For those non-American residents unfamiliar with this fast food franchise, let me take this opportunity to enlighten you. In its fifty years of existence, Taco Bell has achieved monumental success and currently boasts over six thousand restaurants, making it America’s sixth largest fast food chain. However the rapid expansion of competitor Chipotle casts an ominous shadow over its future, as have a number of unfortunate brand damaging occurrences. These include:
- 2011 – Salmonella outbreak.
- 2006 – Ecoli outbreak.
- A lawsuit claiming only 35% of beef in Taco Bell products is ‘real’ beef.
With typical American resilience Taco Bell are fighting back with a marketing campaign, unprecedented in its history; spearheaded by their new culinary offering, the Doritos Locos Tacos, described as ‘Taco Bell on the inside and Doritos on the outside.’
Undeterred by disease and food quality related accusations, I enter the Taco Bell premises eager to experience the Americanised Mexican fanfare; Burritos, Tacos and the like. Ignoring the promotional material for Doritos Locos Tacos screaming at me from every direction, I order Volcano Nachos (I am not a big fan of Doritos), Pintos n Cheese and a 30oz Pepsi. Moments later I am sitting at a table hastily consuming my Volcano Nachos. Admittedly they are probably essentially offal masquerading as beef, but they taste remarkably pleasant, though I suspect this is more than likely due to the success of the Cheesy Molten Hot Lava Sauce in masking anything potentially unpalatable.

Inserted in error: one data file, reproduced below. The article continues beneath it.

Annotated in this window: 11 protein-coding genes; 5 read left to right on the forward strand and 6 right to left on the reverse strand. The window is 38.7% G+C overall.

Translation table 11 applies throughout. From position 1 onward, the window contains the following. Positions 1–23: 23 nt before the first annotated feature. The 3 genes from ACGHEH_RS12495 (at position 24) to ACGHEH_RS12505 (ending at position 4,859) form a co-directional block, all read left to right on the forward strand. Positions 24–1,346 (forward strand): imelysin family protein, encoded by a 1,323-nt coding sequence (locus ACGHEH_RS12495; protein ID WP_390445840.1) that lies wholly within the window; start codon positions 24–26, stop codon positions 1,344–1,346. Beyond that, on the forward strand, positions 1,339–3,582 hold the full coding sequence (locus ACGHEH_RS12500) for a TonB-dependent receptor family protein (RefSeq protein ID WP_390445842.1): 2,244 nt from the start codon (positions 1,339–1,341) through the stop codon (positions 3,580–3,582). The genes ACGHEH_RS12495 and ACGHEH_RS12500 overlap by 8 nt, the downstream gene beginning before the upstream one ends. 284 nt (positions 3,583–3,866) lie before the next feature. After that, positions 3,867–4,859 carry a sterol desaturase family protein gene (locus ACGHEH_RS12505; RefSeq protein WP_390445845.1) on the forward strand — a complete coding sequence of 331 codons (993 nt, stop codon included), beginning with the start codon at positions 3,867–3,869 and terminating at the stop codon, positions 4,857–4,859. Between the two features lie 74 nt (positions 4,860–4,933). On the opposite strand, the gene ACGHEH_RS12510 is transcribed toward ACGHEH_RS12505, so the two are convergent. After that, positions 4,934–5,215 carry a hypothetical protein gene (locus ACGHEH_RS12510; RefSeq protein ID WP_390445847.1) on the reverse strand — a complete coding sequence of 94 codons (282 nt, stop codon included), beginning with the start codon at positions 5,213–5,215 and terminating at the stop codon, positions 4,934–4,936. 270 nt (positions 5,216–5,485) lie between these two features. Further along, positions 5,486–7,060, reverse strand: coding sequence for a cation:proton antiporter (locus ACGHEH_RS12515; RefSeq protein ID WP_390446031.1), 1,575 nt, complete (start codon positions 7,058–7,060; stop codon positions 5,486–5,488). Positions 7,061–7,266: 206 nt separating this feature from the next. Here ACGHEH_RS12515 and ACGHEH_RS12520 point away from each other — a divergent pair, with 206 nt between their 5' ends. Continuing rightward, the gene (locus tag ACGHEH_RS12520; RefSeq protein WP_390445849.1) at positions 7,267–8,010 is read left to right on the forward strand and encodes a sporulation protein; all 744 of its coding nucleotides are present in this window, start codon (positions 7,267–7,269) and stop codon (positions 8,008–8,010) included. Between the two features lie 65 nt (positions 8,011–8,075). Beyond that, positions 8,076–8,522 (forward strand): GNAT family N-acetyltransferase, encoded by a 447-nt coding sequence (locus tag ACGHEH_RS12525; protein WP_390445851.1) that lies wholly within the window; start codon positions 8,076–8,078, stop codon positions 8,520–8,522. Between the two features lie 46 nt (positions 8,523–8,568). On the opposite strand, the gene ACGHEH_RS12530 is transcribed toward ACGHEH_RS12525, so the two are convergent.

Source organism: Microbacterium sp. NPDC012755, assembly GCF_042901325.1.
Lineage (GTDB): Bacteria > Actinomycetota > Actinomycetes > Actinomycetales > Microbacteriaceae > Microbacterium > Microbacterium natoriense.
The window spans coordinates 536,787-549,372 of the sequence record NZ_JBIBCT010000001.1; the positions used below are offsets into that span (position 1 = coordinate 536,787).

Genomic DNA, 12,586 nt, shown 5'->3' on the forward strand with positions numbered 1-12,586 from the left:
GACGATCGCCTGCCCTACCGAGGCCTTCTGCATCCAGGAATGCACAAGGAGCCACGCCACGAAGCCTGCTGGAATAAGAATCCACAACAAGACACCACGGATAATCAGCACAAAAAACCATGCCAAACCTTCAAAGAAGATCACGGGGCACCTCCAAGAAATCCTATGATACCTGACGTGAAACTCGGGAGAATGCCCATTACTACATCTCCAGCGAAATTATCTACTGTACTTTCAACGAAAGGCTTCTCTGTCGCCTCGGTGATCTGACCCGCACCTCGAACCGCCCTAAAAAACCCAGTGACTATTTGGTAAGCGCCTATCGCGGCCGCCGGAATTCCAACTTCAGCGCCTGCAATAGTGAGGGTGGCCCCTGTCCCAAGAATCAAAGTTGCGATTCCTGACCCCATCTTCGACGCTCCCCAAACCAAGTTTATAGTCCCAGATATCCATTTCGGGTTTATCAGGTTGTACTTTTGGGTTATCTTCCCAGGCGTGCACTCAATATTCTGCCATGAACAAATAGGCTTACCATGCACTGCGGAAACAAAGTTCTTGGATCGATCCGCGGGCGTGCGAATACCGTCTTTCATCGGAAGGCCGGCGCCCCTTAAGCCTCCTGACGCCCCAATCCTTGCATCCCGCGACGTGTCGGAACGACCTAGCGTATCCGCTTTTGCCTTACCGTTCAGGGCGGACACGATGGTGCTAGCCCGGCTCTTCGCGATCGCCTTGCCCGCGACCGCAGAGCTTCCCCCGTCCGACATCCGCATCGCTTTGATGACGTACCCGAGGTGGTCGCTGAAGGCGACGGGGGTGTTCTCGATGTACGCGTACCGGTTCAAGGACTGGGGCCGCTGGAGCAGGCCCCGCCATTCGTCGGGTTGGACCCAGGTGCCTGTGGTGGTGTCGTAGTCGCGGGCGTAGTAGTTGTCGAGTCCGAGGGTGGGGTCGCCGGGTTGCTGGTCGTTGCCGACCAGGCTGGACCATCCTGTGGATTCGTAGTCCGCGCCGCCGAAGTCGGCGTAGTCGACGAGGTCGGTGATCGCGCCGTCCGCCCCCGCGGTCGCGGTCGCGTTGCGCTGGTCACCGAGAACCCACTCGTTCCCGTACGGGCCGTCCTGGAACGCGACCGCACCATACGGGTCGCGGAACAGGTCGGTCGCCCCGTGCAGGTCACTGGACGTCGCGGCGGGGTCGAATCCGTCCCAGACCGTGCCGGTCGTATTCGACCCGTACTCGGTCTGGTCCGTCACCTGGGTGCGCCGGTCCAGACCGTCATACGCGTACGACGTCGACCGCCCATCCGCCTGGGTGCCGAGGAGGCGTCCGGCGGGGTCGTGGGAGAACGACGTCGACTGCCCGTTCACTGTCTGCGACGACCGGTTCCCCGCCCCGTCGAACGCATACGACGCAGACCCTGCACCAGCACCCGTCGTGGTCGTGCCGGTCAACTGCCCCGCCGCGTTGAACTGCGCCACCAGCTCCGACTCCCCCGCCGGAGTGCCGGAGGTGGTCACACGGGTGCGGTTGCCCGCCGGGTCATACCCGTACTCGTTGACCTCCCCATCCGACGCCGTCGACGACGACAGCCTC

Barely two minutes later I have finished both the Volcano Nachos and the Pintos n Cheese and am contentedly sipping Pepsi, whilst calculating the nutritional value of my meal as conveniently stated on the menu before me. I then proceed to compare its nutritional value to the recommended daily intake for an adult.
The calorie count is hardly surprising but I have to admit to being slightly perturbed at being nearly three times over my daily recommended sugar allowance. Sixty six grams of fat consumed in one meal is not ideal either, especially with my dinner plans. If I wasn’t before I am now convinced that Volcano Nachos probably don’t contain much in terms of what one would define as beef. However in the meal’s defence it was both appetizing and inexpensive.
On exiting the outlet I notice an Emergency Weight Loss centre, a large windowless building conveniently located barely a stone’s throw away. Briefly I consider what emergency weight loss procedures might entail but the waves of nausea bring this pattern of thought to an abrupt halt. As I return to my car, I wonder how many diners go directly from the restaurant to the weight loss centre and whether Taco Bell have considered the possibility of charging the centre commission on these clients.